What more is there to say about Vashtie? This lady needs no introduction. You’ve seen her in our lookbook, her line on our site, her presence on the web and on the street… a true tastemaker and role model for all ladies looking to expand their horizons. We caught up with Miss Kola, “Downtown’s Sweetheart,” to discuss her background and foray into the creative field, her sense of style, and her thoughts on the “YouTube generation” in this must read interview!
What brought you to the Big Apple from your hometown, Albany?
It’s more like – what didn’t bring me here! I spent my entire childhood dreaming about living in New York City. Listening to Club Kid stories that my brother experienced, reading biographies on my favorite artists like Warhol, Basquiat, Debbie Harry, Patti Smith, etc. When it came time to thinking about art school – I knew New York was the only option. I was so set on heading to the Big Apple that I applied to schools and never took tours of them. When I got accepted to SVA (School of Visual Arts), my top choice, I had no idea what the school or dorms looked like outside of the brochure. Not something I would suggest to anyone else, but thank goodness it worked out.
Tell us about some of you first gigs in NYC and your foray into directing.
I’ve had a lot of jobs. When I lived in Albany I got a job working at a Tattoo Shop called Lark Street Tattoo at the age of 13. The shop owner, Bruce Kaplan, was my mentor. I learned so much while working there with all the artists. When I left for art school in New York, he was simultaneously opening a shop in Long Island (Lark Tattoo) and managing a shop on Canal Street called Sacred. He brought me in and I worked full-time weekdays and weekends, while taking night classes at SVA. It was a lot to handle. I ended up leaving and got an internship at RSA FILMS, which repped one of my favorite directors – Chris Cunningham. I, unsuccessfully, waitressed here and there. One summer, I went to Supreme looking for a job and was re-directed to Stussy, which was also owned by James Jebbia. I worked there for a bit and met a lot of great contacts and friends. I later got another internship at HSI PRODUCTIONS. I feel like there are way more jobs that I can’t think of at the moment! :)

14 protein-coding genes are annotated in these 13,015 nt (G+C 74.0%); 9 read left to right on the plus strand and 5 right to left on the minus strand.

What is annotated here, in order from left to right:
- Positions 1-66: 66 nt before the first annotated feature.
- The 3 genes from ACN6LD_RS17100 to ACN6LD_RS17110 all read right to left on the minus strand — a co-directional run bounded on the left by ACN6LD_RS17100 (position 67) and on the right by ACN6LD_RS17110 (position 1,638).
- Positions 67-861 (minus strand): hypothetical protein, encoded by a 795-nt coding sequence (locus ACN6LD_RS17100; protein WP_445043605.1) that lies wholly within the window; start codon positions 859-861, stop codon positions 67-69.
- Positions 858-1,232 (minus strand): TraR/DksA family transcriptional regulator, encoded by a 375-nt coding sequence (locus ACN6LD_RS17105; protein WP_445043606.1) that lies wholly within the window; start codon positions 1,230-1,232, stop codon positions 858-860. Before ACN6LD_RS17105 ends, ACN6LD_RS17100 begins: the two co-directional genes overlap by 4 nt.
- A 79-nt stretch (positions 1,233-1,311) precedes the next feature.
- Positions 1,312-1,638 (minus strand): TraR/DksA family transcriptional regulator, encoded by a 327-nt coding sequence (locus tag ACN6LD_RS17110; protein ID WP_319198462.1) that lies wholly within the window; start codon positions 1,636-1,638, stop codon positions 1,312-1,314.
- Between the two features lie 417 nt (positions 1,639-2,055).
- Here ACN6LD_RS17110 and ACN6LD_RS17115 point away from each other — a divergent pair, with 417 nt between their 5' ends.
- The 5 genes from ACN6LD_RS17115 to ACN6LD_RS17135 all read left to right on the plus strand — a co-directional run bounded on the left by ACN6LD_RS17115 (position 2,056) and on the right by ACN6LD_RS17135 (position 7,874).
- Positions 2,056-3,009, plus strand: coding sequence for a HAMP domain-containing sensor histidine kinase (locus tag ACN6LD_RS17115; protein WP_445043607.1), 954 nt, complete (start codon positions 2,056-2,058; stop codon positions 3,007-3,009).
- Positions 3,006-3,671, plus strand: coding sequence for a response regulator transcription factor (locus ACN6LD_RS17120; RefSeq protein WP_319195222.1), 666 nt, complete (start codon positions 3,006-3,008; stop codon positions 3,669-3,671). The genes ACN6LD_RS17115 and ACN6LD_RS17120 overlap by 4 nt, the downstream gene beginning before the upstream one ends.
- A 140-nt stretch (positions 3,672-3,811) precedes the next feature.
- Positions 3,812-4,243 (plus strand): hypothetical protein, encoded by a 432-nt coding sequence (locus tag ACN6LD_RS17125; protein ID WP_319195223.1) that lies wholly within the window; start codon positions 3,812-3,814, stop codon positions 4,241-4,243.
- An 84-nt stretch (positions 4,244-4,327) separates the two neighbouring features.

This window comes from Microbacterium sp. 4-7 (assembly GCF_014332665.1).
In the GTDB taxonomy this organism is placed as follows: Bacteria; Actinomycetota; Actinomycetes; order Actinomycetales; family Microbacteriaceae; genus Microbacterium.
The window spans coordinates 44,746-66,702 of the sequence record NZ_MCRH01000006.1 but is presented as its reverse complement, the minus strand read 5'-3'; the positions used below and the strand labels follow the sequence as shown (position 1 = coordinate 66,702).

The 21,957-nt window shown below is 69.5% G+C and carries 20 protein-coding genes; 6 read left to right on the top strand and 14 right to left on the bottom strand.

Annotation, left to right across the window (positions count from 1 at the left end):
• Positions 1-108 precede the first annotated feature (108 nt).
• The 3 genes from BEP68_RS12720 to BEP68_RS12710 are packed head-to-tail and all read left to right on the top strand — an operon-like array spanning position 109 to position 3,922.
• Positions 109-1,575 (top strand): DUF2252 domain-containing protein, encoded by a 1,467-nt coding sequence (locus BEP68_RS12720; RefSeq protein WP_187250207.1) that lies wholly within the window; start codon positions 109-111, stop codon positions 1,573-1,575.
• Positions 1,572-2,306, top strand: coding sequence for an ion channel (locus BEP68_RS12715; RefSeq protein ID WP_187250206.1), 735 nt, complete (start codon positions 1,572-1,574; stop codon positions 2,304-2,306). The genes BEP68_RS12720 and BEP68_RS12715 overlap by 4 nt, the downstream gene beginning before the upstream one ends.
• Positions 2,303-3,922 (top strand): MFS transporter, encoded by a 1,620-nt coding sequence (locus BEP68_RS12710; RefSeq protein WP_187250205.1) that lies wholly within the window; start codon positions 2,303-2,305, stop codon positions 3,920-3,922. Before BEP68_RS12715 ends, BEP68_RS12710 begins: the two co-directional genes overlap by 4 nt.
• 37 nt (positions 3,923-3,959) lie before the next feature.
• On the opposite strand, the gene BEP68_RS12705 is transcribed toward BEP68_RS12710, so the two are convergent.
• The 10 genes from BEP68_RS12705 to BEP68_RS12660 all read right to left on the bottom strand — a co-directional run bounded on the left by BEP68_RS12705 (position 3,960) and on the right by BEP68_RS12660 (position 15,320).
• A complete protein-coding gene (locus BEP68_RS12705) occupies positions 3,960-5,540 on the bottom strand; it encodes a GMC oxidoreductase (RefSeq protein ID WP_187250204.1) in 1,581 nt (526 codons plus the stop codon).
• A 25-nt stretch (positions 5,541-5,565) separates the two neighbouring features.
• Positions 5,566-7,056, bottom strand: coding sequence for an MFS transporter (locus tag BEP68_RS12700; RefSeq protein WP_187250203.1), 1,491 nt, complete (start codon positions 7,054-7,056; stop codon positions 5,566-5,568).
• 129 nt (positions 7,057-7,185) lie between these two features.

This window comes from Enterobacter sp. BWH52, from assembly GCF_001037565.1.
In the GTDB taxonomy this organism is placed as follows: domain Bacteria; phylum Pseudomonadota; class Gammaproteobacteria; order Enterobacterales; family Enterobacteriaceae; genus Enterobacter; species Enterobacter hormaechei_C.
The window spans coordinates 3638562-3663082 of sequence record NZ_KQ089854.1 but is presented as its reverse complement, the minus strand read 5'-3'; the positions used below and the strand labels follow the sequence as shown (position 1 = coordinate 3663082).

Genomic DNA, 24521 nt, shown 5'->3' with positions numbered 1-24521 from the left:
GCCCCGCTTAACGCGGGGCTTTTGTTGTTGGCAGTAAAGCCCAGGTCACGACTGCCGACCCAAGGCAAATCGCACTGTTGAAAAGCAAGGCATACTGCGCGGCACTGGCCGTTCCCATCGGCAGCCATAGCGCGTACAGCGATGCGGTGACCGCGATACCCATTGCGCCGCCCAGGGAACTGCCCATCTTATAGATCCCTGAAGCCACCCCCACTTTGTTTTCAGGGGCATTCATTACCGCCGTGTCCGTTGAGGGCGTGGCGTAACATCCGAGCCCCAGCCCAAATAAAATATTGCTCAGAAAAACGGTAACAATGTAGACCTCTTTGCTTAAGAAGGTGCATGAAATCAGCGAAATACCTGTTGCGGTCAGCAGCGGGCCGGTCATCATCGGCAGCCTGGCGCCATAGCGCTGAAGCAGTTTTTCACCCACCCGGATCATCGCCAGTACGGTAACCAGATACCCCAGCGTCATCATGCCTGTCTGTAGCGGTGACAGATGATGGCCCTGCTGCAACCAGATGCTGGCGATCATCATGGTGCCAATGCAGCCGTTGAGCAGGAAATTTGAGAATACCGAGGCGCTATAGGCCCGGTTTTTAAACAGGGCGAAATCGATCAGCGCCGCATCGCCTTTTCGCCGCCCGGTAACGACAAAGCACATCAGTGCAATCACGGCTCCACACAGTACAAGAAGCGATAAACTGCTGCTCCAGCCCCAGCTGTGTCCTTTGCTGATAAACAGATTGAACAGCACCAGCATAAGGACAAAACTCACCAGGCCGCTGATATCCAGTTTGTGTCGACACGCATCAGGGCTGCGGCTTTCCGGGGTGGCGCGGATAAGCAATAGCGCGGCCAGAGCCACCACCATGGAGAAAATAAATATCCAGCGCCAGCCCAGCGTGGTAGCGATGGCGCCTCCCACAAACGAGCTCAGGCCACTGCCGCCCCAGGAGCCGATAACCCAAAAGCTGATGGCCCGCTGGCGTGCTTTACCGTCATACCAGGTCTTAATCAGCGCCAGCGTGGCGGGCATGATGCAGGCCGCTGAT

While working at Nike ID, I was shopping my reel around. I met a woman named Grace who worked in the video department at a label and she offered to review my reel and give me pointers. A few weeks later she contacted me and told me of a new production company called Box Fresh Pictures that was interested in hiring new, young directors. They liked my work and signed me, along other notable new directors like Nabil and Anthony Mandler. I did my first 4 or 5 videos with them. It was my first big break and I was so thankful.
Has your Trinidadian background affect your sense of style? If so, how?
It probably has, but nothing that I can pinpoint. West Indians are known for loud and colorful style and I’m more of a goth girl when it comes to color and print, which is why I was inspired to design my last collection – “Rude Boy Yute.” I wanted something that could show how proud I was of my heritage, in a way that was fashion forward and my style. I took everyday objects within the culture and added a Warhol style (ie: the Ackees can in the style of Warhol’s Campbell’s Soup Can, the Green Banana in the style of Warhol’s Yellow Banana, etc). I also took the flags of prominent West Indian countries and added a monochromatic color palette, instead of the bold colors that you normally see them in.
Explain your high-low style for us. What would you wear to brunch? A date? The club?
High-low just comes natural to me, and I’m sure for a lot of other people. It’s just not affordable or sensible for me to dress high all the time. I’m also infamous for spillage on clothing, so I need my tops and bottoms to be low. For pieces like jewelry, outerwear, denim and handbags – I like high. I like to invest money into quality items that I will have a for a long time and hopefully pass down.
I probably shouldn’t, but I’d wear the same thing to all of them. I like to be comfortable. I’d wear skinny jeans, boots and maybe a cropped tee to all of them. Sometimes it will vary depending on the event, but for the most part I always dress the same.
In another fashion contradiction, you embody a sort of tomboy style but have super feminine features and GORGEOUS hair. Where do you pull influence from? Do you follow a certain sartorial mantra?
Hahaha thanks. A lot of my influence comes from my older sister. As a kid, she was my definition of what cool was. She was 7 years older than me and wore her curly hair flipped to one side, no makeup, concert tees, jeans, and sneakers. I also hung out with a lot of boys, riding bikes, playing in dirt, building things, etc. so I had to be dressed for the part. I’ve just always had in interest in masculine things and it definitely plays a part in my style.
OK, back to your gorgeous hair: how do you keep it so healthy?! Tell us your tricks please!
Hahaha thanks. I owe it to my parents :) I like it to be natural so I limit straightening and avoid coloring it (for now). I wash it a couple times a week, throw some leave-in conditioner and let it dry. I eat very healthy and it’s important that you nourish your body inside and out. The products I use are all organic. I also recently got a Huetiful Hair Steamer which boosts my hair’s health for sure. I also get regular trims which is super important…
What is currently in your purse? We’ve noticed you’re a handbag aficionado.
Haha, I am, but as of late I’ve been stuffing my belongings into my coat pockets. When I carry handbags I usually use them to house cameras, 2-3. I started getting obsessed with being prepared so I also have a Violette makeup bag with band aids, alcohol wipes, organic hand wipes (I hate that antibacterial gel), Evian water spray, lotion, lip gloss, and Advil. I keep my wallet in my back pocket like a dude.
Let’s backtrack a little. You were the host of a years-long 90’s theme party, aptly titled “1992.” What is your most absurd memory from the event?